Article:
real estate law london ontario

On December 14, 2016, the provincial government received the final report on the Ontario New Home Warranties Plan Act and the Tarion Warranty Corporation itself.

One of the most interesting aspects of this report is its criticism of how the Tarion Warranty Corporation currently manages three distinct (and seemingly conflicted) aspects of the new home warranty scheme, being (1) warranty provision to buyers, (2) builder/vendor regulation, and (3) buyer-builder/vendor dispute adjudication. The report concludes that by assigning these tasks to three distinct, independent bodies, the new home warranty scheme would function better for all parties involved.

The following is a summary of the report’s proposals:

  1. Tarion Warranty Corporation’s monopoly on new home warranty protection should end, and warranty protection should instead be offered by both government corporations and private insurance companies in competition with one another in the private marketplace.
  1. New home warranty protection should be treated as any other insurance product, which would bring it within the scope of existing consumer-protection legislation.
  1. New legislation should set minimum standards for new home warranty “insurance policies”.
  1. A new not-for-profit corporation should be created to assume responsibility for all existing Tarion Warranty enrolments, and it too should be permitted to offer new home warranty “insurance policies” in the private marketplace.
  1. A separate entity should be created to regulate builders/vendors, and it should be structured as an administrative authority, much like those governing the electrical safety, real estate, and motor vehicle sales sectors. This regulator should have the same accountability, transparency, and oversight requirements as all other similar regulators.
  1. New legislation should provide this builder/vendor regulator with enhanced compliance and enforcement tools, including the ability to:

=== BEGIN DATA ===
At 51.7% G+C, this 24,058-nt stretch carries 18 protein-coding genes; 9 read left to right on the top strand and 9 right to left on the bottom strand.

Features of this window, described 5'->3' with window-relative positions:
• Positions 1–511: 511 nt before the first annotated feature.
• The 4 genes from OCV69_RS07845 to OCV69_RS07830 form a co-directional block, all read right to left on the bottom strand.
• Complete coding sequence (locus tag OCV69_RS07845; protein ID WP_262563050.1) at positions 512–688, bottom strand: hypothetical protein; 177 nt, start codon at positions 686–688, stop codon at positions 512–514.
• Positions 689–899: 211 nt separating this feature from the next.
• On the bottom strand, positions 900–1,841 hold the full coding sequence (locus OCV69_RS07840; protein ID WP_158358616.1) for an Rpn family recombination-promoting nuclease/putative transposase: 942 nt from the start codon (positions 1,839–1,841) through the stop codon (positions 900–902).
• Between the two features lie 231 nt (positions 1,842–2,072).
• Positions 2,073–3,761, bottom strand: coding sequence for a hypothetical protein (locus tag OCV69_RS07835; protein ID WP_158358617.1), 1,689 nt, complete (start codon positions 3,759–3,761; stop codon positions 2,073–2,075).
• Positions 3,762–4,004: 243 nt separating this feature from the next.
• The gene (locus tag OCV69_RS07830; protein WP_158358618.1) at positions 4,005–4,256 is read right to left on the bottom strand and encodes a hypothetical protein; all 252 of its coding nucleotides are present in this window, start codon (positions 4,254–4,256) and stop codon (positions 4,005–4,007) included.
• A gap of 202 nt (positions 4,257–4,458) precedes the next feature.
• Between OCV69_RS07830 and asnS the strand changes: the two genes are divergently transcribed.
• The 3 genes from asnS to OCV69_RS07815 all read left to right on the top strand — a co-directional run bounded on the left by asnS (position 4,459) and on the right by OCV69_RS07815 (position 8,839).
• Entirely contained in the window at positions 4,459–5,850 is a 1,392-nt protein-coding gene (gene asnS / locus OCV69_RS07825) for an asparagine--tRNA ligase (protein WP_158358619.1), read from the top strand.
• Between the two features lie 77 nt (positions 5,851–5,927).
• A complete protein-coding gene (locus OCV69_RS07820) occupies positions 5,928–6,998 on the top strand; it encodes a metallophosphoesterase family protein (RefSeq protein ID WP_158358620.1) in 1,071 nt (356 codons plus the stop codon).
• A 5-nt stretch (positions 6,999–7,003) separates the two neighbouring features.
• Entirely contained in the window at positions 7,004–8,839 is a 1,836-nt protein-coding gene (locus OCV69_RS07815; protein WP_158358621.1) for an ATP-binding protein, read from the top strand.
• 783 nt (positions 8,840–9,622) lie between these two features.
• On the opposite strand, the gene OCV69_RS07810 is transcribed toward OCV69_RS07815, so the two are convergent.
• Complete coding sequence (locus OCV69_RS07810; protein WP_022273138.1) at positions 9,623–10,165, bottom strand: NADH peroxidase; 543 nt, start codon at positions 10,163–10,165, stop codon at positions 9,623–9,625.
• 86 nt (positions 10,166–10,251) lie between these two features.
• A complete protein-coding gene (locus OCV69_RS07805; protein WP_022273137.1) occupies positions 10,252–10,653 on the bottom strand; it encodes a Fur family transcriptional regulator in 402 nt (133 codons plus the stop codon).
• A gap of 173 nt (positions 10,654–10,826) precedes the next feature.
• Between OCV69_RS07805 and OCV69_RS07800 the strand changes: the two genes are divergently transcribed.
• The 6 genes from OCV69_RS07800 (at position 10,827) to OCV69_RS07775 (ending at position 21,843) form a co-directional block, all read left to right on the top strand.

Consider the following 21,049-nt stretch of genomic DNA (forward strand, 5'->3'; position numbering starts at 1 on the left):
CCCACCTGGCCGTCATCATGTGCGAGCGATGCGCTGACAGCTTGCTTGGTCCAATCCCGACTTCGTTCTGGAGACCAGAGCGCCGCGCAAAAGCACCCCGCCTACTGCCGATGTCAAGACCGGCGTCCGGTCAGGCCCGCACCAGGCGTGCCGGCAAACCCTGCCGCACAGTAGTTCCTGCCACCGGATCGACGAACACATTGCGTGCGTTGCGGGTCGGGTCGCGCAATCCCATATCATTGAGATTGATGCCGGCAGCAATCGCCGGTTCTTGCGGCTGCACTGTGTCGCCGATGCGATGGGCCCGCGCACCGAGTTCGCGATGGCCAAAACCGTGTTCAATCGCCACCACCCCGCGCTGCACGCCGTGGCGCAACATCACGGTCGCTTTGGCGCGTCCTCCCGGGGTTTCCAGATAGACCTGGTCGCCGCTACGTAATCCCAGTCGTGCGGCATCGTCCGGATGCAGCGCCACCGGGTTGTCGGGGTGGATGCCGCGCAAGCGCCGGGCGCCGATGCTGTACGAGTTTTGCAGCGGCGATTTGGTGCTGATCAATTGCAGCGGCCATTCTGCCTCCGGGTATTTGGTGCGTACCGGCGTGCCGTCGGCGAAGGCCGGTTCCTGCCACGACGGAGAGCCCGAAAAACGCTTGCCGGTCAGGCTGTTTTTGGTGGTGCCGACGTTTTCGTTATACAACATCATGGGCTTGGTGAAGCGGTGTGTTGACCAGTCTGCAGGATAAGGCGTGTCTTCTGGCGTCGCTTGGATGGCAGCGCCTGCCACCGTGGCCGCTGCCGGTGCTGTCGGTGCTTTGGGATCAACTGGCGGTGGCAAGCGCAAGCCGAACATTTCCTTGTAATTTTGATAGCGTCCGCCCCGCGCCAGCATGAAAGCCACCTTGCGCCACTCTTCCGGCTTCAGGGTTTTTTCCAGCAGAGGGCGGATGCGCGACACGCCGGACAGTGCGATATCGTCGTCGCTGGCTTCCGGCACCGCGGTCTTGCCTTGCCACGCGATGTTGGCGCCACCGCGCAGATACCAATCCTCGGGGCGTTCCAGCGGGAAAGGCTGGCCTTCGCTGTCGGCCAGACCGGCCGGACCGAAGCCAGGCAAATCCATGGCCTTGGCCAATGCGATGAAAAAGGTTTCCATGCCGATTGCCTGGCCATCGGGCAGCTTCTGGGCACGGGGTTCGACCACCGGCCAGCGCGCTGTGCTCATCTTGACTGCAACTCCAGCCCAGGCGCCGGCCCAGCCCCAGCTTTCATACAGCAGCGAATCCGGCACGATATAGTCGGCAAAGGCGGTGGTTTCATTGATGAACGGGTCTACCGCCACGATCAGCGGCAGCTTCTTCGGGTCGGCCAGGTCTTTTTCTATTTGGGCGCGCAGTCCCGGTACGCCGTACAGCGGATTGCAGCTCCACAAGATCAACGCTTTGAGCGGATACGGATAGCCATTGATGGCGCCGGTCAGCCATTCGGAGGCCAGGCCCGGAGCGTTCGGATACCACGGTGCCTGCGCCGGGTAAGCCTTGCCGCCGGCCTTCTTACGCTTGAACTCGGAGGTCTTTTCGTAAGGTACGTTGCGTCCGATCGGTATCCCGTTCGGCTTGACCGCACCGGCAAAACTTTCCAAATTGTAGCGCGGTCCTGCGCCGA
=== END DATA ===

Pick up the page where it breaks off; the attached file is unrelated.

• levy administrative (monetary) penalties against builders/vendors;
  • require that builders/vendors disclose financial and other important information, when necessary;
  • impose individual conditions on builders/vendors at any time, not just when they are initially registered or when they apply for registration renewal;
  • impose compliance orders on builders/vendors, when necessary;
  • seek court approval for the appointment of receivers or receive managers in situations where there is evidence of builder/vendor financial and/or governance problems and a corresponding risk to the public;
  • suspend builder/vendor registration immediately, if doing so is necessary to prevent harm to the public; and
  • apply to court for an order to freeze builder/vendor assets, if necessary.
  1. All builder/vendor applicants for registration should be required to meet minimum technical competencies prior to being registered, as should any of their employees carrying out key functions and responsibilities (like site managers).
  1. There should be mandatory continuing education requirements for all builders/vendors and their key employees.
  1. A code of ethics should be established for builders/vendors.
  1. The online builder/vendor directory should be significantly overhauled so that, going forward, any member of the public can search for a builder/vendor by name and obtain important information about him/her/it, including details of past disciplinary proceedings, provincial offences, and building defect/deposit/delayed closing compensation warranty claims.

On March 28, 2017, the provincial government signalled its intention to move ahead with these proposals, so it will be interesting to see how this impacts the current process of buying and selling a new home in the months (and years) to come.

Disclaimer: While every effort has been made to ensure the accuracy of this article, it is not intended to provide legal advice. Individual situations will differ and should be discussed with a lawyer. For specific technical and/or legal advice, please contact Chinneck Law.